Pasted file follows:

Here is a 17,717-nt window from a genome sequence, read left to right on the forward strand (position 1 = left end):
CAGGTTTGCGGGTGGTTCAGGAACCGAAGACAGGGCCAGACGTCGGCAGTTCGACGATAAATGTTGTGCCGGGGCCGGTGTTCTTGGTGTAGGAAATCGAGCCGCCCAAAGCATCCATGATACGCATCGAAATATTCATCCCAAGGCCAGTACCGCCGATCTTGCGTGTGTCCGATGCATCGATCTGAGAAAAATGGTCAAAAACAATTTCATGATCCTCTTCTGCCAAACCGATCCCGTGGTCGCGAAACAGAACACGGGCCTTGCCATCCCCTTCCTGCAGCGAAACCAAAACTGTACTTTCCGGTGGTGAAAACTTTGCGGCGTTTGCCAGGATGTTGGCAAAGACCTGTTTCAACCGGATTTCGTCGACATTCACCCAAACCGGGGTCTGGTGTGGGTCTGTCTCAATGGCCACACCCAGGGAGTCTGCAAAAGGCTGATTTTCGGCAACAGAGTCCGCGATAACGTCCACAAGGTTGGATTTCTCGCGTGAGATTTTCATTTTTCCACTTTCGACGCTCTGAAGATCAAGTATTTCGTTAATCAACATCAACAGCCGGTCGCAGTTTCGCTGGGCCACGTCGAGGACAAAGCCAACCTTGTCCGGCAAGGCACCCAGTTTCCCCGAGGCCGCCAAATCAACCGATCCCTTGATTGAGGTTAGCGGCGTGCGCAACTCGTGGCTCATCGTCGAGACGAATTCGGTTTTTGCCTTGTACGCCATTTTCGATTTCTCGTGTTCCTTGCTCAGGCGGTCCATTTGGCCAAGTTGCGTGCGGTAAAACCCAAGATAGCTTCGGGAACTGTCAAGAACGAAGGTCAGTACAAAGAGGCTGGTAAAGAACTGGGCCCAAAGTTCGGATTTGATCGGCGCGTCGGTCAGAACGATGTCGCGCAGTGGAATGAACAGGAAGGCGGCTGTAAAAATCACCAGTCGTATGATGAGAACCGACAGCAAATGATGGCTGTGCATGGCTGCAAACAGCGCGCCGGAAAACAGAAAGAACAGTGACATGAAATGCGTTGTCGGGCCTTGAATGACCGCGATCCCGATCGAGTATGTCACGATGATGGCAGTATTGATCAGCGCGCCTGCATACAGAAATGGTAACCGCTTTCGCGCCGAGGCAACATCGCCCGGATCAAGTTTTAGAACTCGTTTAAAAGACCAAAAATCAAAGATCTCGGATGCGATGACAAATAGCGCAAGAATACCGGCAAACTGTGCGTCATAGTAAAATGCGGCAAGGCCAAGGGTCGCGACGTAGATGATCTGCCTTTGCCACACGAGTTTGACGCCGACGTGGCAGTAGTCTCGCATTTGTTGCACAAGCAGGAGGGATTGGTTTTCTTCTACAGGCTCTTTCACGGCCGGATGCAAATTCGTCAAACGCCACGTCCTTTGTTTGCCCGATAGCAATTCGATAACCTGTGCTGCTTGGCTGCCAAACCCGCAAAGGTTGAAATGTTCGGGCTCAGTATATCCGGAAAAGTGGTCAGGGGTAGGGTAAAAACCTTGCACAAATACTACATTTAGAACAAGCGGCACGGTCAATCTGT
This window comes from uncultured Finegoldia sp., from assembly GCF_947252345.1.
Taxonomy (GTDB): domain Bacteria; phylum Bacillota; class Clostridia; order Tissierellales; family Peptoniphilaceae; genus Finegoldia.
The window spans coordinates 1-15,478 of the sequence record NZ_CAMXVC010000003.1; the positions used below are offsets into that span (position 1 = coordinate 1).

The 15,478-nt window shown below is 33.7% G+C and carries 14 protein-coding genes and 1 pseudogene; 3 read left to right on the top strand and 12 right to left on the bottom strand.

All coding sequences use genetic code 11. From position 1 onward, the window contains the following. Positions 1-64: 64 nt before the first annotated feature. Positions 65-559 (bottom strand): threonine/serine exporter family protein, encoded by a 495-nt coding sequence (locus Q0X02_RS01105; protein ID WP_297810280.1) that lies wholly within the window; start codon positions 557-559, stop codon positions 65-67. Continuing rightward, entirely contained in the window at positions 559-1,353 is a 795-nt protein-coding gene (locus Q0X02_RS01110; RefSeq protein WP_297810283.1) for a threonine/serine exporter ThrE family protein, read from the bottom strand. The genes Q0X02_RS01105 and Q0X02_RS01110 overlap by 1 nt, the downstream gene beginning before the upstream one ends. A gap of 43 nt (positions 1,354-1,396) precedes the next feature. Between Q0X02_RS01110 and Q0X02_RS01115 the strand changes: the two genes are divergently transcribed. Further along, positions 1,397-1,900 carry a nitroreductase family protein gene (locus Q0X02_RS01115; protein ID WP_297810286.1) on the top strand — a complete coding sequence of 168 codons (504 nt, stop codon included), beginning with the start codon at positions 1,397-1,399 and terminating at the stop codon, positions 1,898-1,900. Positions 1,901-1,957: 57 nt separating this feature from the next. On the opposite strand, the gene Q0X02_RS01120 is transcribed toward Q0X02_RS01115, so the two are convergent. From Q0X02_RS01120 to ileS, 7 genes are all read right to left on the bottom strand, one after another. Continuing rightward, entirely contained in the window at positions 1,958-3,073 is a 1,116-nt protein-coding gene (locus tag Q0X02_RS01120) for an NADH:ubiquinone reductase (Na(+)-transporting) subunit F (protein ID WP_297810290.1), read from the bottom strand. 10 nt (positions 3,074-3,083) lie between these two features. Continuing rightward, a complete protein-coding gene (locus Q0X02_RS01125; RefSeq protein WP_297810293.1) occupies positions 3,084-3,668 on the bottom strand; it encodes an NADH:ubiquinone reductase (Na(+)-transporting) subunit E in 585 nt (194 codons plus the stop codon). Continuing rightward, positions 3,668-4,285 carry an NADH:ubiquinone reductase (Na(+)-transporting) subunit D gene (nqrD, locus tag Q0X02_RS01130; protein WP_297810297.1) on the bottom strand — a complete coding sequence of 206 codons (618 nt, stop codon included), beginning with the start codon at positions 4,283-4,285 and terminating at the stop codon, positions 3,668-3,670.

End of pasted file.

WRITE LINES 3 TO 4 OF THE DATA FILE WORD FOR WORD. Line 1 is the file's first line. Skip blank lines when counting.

This window comes from uncultured Finegoldia sp., from assembly GCF_947252345.1.
Taxonomy (GTDB): domain Bacteria; phylum Bacillota; class Clostridia; order Tissierellales; family Peptoniphilaceae; genus Finegoldia.